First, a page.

Last year, Kim Stanley Robinson wrote a very sharp editorial sort of article on the resistance of the British literary establishment to considering science fiction as having anything remotely to do with the kind of books that receive awards. Digging up a sort of fan letter from Virginia Woolf to Olaf Stapledon, Robinson produces an intriguing alternative history where Woolf did not kill herself and her books gradually grew more and more oriented toward outright science fiction (as, he argues, she was already quite close with Orlando and some of her later work). Robinson implies quite convincingly that contemporary British science fiction has picked up Woolf's discontinued development, and this leaves him wondering how and why recognition from bodies like the Booker jury is not only withheld but not even considered as plausible. They lack Woolf's openmindedness: "there are no Woolves on those juries, and so they judge in ignorance and give their awards to what usually turn out to be historical novels." The article was written before Wolf Hall won, but Robinson suggests in advance what should have won: Yellow Blue Tibia.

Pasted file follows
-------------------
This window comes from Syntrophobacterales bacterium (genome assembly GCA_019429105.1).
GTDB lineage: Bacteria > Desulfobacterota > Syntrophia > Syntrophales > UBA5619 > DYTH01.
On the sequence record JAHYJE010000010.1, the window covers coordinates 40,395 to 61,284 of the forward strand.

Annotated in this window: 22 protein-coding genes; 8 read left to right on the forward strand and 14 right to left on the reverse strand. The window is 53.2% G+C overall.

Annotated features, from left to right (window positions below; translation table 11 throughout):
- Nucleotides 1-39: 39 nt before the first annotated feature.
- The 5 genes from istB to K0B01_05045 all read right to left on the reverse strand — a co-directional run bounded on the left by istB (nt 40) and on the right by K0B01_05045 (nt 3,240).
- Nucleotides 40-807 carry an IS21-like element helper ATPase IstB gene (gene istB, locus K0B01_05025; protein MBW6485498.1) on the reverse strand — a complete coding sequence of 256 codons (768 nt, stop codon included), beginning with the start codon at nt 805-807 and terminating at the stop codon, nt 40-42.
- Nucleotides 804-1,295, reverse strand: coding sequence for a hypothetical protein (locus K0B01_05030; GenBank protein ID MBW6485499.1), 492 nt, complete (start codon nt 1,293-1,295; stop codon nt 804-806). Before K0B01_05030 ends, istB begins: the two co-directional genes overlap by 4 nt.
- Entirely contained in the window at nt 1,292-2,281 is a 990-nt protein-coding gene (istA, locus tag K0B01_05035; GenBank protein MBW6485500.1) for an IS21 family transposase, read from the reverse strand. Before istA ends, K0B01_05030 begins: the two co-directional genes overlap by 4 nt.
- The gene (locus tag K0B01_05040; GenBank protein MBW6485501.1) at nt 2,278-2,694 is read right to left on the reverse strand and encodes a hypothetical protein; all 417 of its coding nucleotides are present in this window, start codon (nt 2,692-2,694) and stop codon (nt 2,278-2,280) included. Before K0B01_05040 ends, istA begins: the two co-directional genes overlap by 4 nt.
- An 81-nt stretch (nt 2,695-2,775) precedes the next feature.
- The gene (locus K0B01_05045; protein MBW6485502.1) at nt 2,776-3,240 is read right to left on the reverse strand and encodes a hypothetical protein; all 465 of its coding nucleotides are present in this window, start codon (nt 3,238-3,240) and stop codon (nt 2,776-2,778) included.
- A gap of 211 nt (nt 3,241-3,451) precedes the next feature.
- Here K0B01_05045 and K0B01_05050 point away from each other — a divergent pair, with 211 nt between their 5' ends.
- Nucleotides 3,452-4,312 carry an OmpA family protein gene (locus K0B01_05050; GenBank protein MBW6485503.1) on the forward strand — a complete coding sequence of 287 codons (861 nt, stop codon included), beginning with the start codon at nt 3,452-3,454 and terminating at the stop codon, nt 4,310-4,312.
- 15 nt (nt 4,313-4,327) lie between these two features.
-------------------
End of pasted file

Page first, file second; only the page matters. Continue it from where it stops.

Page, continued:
He's right. Yellow Blue Tibia is a fantastic novel, and, appropriately for the Booker, a fantastic British novel. That may be a very strange claim, as it is set entirely in Russia and the Ukraine (although I think Roberts implies that the protagonist has some English roots). But the Britishness it creates or embodies is the cosmopolitan variety of H. G. Wells (an explicit intertextual relationship) and of Graham Greene, Eric Ambler, and Ian Fleming. (I think there's an implicit intertextual relationship with Greene as well, though I may be pulling it out of thin air—there's a scene that wonderfully recalls my favorite section of The Third Man). It may be that, as an American, I can't help but fetishize Britishness a bit, but I'm not sure that's such a sin—Brits do it too, after all. Which isn't to say that Adam does, but Konstantin Skvorecky is, among other qualities, immensely enjoyable as a very British protagonist.